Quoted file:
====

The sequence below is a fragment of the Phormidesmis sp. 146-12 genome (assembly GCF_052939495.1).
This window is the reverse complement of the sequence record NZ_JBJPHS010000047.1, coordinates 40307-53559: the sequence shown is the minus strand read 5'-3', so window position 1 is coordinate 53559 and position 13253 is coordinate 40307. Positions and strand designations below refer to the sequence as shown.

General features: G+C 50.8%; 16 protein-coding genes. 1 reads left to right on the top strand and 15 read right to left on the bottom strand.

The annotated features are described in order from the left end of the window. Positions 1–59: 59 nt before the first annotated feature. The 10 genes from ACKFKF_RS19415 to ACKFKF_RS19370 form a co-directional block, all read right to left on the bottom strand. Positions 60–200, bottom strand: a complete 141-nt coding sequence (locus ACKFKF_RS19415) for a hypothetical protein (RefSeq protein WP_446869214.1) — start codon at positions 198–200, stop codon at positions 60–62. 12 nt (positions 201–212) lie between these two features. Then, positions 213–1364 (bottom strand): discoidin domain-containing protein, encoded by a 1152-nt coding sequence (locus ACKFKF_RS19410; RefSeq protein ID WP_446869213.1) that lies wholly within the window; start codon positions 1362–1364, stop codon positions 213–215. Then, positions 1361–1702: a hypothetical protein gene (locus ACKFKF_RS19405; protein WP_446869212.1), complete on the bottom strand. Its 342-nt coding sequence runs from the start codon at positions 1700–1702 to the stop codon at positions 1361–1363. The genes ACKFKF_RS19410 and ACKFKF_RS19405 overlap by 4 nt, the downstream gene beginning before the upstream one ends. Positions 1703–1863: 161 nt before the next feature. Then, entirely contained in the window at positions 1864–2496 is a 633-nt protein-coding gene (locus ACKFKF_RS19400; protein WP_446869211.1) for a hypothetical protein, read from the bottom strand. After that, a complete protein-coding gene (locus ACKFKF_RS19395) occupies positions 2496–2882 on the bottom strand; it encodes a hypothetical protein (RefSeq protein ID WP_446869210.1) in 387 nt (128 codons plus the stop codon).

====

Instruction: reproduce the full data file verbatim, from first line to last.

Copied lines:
The sequence below is a fragment of the Phormidesmis sp. 146-12 genome (assembly GCF_052939495.1).
This window is the reverse complement of the sequence record NZ_JBJPHS010000047.1, coordinates 40307-53559: the sequence shown is the minus strand read 5'-3', so window position 1 is coordinate 53559 and position 13253 is coordinate 40307. Positions and strand designations below refer to the sequence as shown.

General features: G+C 50.8%; 16 protein-coding genes. 1 reads left to right on the top strand and 15 read right to left on the bottom strand.

The annotated features are described in order from the left end of the window. Positions 1–59: 59 nt before the first annotated feature. The 10 genes from ACKFKF_RS19415 to ACKFKF_RS19370 form a co-directional block, all read right to left on the bottom strand. Positions 60–200, bottom strand: a complete 141-nt coding sequence (locus ACKFKF_RS19415) for a hypothetical protein (RefSeq protein WP_446869214.1) — start codon at positions 198–200, stop codon at positions 60–62. 12 nt (positions 201–212) lie between these two features. Then, positions 213–1364 (bottom strand): discoidin domain-containing protein, encoded by a 1152-nt coding sequence (locus ACKFKF_RS19410; RefSeq protein ID WP_446869213.1) that lies wholly within the window; start codon positions 1362–1364, stop codon positions 213–215. Then, positions 1361–1702: a hypothetical protein gene (locus ACKFKF_RS19405; protein WP_446869212.1), complete on the bottom strand. Its 342-nt coding sequence runs from the start codon at positions 1700–1702 to the stop codon at positions 1361–1363. The genes ACKFKF_RS19410 and ACKFKF_RS19405 overlap by 4 nt, the downstream gene beginning before the upstream one ends. Positions 1703–1863: 161 nt before the next feature. Then, entirely contained in the window at positions 1864–2496 is a 633-nt protein-coding gene (locus ACKFKF_RS19400; protein WP_446869211.1) for a hypothetical protein, read from the bottom strand. After that, a complete protein-coding gene (locus ACKFKF_RS19395) occupies positions 2496–2882 on the bottom strand; it encodes a hypothetical protein (RefSeq protein ID WP_446869210.1) in 387 nt (128 codons plus the stop codon).